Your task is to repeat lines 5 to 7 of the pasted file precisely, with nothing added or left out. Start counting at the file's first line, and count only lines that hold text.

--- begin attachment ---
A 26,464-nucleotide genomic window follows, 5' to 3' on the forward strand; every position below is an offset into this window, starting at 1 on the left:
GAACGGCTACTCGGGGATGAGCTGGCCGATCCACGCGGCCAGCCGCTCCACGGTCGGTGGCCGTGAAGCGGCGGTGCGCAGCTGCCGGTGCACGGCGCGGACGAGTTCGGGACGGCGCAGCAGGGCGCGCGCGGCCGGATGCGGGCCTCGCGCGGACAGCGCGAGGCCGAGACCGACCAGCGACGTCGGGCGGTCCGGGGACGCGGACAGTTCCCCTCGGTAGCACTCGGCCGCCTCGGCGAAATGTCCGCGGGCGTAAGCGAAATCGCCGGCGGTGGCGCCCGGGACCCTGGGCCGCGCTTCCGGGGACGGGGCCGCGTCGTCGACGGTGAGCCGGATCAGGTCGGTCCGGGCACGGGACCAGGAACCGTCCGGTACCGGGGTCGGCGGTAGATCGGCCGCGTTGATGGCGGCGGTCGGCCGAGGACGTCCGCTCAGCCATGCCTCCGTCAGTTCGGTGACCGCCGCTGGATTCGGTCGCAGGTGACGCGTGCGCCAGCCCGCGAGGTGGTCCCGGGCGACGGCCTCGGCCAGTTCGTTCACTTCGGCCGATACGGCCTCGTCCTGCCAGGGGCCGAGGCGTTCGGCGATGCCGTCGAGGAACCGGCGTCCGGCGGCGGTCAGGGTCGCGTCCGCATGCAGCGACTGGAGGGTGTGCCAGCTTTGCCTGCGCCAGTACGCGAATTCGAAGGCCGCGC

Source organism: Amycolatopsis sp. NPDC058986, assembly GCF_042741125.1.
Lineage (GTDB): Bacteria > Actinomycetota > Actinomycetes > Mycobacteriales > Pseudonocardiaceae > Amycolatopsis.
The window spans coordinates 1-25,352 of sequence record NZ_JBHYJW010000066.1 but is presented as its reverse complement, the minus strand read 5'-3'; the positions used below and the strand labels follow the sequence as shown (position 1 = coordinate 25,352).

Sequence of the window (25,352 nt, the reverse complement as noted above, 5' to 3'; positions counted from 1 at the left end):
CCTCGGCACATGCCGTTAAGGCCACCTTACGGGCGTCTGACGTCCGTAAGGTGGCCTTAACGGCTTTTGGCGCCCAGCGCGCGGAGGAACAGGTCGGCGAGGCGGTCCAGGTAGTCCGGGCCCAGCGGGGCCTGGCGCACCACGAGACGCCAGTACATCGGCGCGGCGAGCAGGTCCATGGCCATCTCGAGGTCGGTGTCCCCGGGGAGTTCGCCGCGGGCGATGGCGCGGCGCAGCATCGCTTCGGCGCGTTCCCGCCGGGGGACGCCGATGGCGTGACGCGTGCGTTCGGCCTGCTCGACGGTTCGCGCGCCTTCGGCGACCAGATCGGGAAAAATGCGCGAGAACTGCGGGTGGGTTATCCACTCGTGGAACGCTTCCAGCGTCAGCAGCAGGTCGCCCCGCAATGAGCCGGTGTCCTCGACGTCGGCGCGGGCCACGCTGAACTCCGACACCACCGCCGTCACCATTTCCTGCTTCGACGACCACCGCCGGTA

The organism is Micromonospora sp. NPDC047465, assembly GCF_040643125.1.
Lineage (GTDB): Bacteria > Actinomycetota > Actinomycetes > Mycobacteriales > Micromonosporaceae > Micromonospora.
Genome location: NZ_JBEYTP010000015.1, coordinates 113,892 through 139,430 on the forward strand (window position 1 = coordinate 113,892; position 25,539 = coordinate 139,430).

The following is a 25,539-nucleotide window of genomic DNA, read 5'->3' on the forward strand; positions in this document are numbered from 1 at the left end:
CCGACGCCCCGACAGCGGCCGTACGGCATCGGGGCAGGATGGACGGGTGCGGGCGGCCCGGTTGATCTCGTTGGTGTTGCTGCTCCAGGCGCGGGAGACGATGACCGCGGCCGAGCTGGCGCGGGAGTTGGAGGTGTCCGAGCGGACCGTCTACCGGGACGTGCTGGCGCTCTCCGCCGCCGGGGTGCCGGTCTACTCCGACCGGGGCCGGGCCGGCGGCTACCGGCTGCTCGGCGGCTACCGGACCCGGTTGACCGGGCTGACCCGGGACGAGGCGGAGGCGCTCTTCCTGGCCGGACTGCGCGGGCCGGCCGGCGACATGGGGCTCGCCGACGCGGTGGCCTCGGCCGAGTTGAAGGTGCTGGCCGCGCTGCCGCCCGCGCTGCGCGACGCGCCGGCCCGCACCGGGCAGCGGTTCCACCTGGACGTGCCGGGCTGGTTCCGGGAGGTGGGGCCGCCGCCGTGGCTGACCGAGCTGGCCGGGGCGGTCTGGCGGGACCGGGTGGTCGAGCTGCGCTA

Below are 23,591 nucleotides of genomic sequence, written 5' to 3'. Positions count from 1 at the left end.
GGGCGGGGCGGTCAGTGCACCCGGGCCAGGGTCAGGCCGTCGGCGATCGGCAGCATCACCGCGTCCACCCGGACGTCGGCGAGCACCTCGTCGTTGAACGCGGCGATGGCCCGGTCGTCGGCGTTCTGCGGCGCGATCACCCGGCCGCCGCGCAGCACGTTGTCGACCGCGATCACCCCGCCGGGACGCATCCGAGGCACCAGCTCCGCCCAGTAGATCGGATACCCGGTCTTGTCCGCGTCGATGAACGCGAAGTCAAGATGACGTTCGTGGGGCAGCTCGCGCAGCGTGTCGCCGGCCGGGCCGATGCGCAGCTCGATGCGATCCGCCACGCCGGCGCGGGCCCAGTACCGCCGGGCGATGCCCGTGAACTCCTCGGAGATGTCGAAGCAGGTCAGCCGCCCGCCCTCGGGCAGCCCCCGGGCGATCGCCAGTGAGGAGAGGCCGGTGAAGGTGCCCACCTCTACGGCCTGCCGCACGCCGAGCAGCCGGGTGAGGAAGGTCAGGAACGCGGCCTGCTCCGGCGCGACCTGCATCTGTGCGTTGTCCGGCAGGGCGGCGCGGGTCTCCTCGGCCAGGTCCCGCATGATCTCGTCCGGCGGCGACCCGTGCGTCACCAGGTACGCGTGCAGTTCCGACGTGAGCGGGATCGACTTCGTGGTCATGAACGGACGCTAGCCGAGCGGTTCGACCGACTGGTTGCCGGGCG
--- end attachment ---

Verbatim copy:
The window spans coordinates 1-25,352 of sequence record NZ_JBHYJW010000066.1 but is presented as its reverse complement, the minus strand read 5'-3'; the positions used below and the strand labels follow the sequence as shown (position 1 = coordinate 25,352).

Sequence of the window (25,352 nt, the reverse complement as noted above, 5' to 3'; positions counted from 1 at the left end):
CCTCGGCACATGCCGTTAAGGCCACCTTACGGGCGTCTGACGTCCGTAAGGTGGCCTTAACGGCTTTTGGCGCCCAGCGCGCGGAGGAACAGGTCGGCGAGGCGGTCCAGGTAGTCCGGGCCCAGCGGGGCCTGGCGCACCACGAGACGCCAGTACATCGGCGCGGCGAGCAGGTCCATGGCCATCTCGAGGTCGGTGTCCCCGGGGAGTTCGCCGCGGGCGATGGCGCGGCGCAGCATCGCTTCGGCGCGTTCCCGCCGGGGGACGCCGATGGCGTGACGCGTGCGTTCGGCCTGCTCGACGGTTCGCGCGCCTTCGGCGACCAGATCGGGAAAAATGCGCGAGAACTGCGGGTGGGTTATCCACTCGTGGAACGCTTCCAGCGTCAGCAGCAGGTCGCCCCGCAATGAGCCGGTGTCCTCGACGTCGGCGCGGGCCACGCTGAACTCCGACACCACCGCCGTCACCATTTCCTGCTTCGACGACCACCGCCGGTA